Kinetic energy is the integral of momentum: \( \int mv\;=\; \frac 1 2 mv^2 \) Potential energy is the integral of displacement times a constant: \( \int kx\;=\; \frac 1 2 kx^2 \)

Basically, you're right. But, you're missing the link that makes the equation useful at all: Kinetic energy - Work = Constant. I'll just copy-and-paste a response I made to a thread about perpetual energy machines: *** The force of the \(i^{th}\) particle along the \(x\) axis with mass \(m_i\) is given by: \(m_i\(\frac{d^2x_i}{dt^2}\) = X_i\), which is the derivative of the equation for momentum (this is Newton's second law). Now, we integrate it by multiplying both sides by \(\frac{dx_i}{dt}\): \(m_i\(\frac{d^2x_i}{dt^2}\) \(\frac{dx_i}{dt}\) = \frac{1}{2}\(m_i\)\frac{d}{dt}\(\frac{dx_i}{dt}\)^2 = X_i\frac{dx_i}{dt}\) Therefore, \(\frac{1}{2}m_i\(\frac{dx_i}{dt}\)^2 = \int{X_i}{dx_i} + constant\). Sum over all the particles and you have: (1) Kinetic energy - Work = Constant. For force fields like those from magnets, work only depends on the starting and ending paths involved. That means, regardless of the path taken to get from point A to point B, W will be constant. So that means: (2) Work + Potential Energy = Constant. The constant in (2) is arbitrary since it depends on our starting point for the potential energy. So, combining (1) and (2), we have: Kinetic Energy + Potential Energy = Kinetic Energy - Work = Constant = E, the total energy of the system. In other words... the energy in a system is conserved. A perpetual motion machine would contradict this, and hence it would contradict the second law of motion.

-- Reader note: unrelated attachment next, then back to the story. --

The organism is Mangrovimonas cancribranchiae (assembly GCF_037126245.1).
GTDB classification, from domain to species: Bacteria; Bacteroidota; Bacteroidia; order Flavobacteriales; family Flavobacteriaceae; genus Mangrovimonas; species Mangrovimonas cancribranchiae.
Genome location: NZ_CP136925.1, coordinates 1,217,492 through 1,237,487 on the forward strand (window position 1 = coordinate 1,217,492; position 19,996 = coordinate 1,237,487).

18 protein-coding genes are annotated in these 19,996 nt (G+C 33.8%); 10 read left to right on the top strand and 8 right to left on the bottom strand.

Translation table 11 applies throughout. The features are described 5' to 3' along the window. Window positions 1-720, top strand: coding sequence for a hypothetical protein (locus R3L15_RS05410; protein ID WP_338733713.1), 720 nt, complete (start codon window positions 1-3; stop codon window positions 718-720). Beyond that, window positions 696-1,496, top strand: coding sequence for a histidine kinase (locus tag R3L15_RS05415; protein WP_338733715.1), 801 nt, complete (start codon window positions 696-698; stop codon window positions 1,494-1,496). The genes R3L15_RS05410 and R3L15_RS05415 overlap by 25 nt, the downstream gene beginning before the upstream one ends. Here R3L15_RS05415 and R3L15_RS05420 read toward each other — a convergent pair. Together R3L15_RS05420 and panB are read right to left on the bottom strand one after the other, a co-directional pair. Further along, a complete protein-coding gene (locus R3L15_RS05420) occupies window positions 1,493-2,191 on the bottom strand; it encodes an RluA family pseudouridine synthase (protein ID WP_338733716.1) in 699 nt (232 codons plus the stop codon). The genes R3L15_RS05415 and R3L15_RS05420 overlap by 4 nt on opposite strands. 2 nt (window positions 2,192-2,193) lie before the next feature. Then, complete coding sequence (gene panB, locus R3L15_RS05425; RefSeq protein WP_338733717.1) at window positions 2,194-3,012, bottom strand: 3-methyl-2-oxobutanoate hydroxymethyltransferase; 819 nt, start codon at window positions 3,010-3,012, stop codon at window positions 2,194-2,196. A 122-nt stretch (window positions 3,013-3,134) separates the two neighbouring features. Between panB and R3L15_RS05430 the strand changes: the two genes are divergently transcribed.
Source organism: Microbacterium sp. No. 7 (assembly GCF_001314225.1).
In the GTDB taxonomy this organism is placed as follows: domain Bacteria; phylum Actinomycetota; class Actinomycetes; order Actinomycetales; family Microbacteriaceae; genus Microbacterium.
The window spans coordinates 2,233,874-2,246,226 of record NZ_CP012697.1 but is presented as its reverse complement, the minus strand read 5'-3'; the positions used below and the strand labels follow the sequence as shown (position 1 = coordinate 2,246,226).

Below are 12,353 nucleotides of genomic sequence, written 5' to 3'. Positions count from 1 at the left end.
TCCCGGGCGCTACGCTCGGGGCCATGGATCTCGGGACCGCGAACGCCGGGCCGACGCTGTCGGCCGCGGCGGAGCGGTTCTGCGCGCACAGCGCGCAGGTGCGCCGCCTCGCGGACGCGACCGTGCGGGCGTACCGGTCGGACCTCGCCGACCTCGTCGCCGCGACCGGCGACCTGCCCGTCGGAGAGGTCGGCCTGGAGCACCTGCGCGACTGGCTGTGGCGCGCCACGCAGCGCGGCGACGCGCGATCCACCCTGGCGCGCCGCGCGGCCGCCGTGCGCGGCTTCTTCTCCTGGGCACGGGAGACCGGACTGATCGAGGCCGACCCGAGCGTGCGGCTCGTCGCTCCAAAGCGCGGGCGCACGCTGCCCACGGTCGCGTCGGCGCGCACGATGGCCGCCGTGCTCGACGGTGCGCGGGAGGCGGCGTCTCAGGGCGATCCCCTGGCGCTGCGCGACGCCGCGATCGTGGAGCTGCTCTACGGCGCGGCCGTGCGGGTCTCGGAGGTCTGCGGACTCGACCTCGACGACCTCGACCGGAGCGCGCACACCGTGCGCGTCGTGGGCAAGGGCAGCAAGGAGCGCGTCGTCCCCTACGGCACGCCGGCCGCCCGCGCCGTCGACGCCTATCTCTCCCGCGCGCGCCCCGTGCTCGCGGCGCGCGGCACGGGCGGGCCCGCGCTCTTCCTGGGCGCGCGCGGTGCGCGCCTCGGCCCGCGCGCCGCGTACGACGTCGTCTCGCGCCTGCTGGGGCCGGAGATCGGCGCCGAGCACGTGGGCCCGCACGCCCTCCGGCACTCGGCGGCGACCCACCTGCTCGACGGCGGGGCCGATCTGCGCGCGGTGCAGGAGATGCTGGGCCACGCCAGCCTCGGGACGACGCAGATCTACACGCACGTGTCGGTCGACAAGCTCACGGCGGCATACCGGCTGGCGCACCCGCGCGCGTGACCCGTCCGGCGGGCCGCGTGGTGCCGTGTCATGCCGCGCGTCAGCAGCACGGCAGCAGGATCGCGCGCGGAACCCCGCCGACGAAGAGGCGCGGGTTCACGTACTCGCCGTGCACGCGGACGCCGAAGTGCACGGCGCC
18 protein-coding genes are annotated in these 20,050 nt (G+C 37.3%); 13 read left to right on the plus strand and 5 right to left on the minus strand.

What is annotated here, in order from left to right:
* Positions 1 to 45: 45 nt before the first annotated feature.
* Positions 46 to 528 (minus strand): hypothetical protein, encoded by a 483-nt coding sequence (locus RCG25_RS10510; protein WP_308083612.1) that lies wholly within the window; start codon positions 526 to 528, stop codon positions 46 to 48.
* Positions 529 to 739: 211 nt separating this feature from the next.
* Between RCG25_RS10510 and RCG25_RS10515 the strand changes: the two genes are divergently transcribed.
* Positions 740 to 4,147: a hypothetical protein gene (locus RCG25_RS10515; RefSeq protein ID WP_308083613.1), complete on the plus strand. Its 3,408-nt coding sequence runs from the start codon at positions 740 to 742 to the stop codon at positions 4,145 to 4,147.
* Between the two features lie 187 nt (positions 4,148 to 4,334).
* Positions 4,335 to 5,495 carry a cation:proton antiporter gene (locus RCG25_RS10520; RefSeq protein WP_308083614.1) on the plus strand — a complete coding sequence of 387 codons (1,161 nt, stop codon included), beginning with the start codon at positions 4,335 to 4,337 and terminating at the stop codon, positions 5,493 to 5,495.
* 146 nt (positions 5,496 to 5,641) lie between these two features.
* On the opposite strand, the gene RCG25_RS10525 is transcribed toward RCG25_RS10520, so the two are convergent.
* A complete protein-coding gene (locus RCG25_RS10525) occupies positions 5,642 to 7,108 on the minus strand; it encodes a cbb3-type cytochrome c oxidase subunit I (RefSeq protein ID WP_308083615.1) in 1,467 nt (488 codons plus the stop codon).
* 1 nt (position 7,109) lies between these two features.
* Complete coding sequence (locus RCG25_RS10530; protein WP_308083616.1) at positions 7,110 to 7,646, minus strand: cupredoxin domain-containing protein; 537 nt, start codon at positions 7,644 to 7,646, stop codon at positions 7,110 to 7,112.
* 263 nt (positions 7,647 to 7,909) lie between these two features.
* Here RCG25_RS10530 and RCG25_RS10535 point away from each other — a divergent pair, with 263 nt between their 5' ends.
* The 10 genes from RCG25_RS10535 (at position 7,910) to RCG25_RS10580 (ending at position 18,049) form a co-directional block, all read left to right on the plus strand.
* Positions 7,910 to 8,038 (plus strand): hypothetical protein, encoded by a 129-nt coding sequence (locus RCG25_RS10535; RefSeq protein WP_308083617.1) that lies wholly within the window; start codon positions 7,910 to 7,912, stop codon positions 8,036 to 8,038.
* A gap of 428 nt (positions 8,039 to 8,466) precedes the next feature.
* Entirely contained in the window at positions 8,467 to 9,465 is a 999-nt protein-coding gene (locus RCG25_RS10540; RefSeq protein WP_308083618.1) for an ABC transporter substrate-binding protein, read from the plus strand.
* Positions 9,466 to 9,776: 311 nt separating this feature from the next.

Learn some physics beyond high school. What you've written doesn't apply in relativity, quantum mechanics or any system which has potential energy. Another one of your pointless insights.

I thought you got banned. I guess you served your time and then thought really hard to start a thread that will be interesting and not initially considered frivolous. Am I right? I don't thing anyone is disputing that energy is carried by motion though few would allow such a simple statement when the math is so important and is theory specific, various theories will represent the concept differently I suppose. But in general terms motion and energy clearly belong in the same sentence. Do you have a follow up point in response to my conclusion that no one will really dispute the premise? Is it something about the relationship between energy and motion that you would like to understand? Or are you trying to propose something about energy being carried by motion that you would like to discuss? Out with it.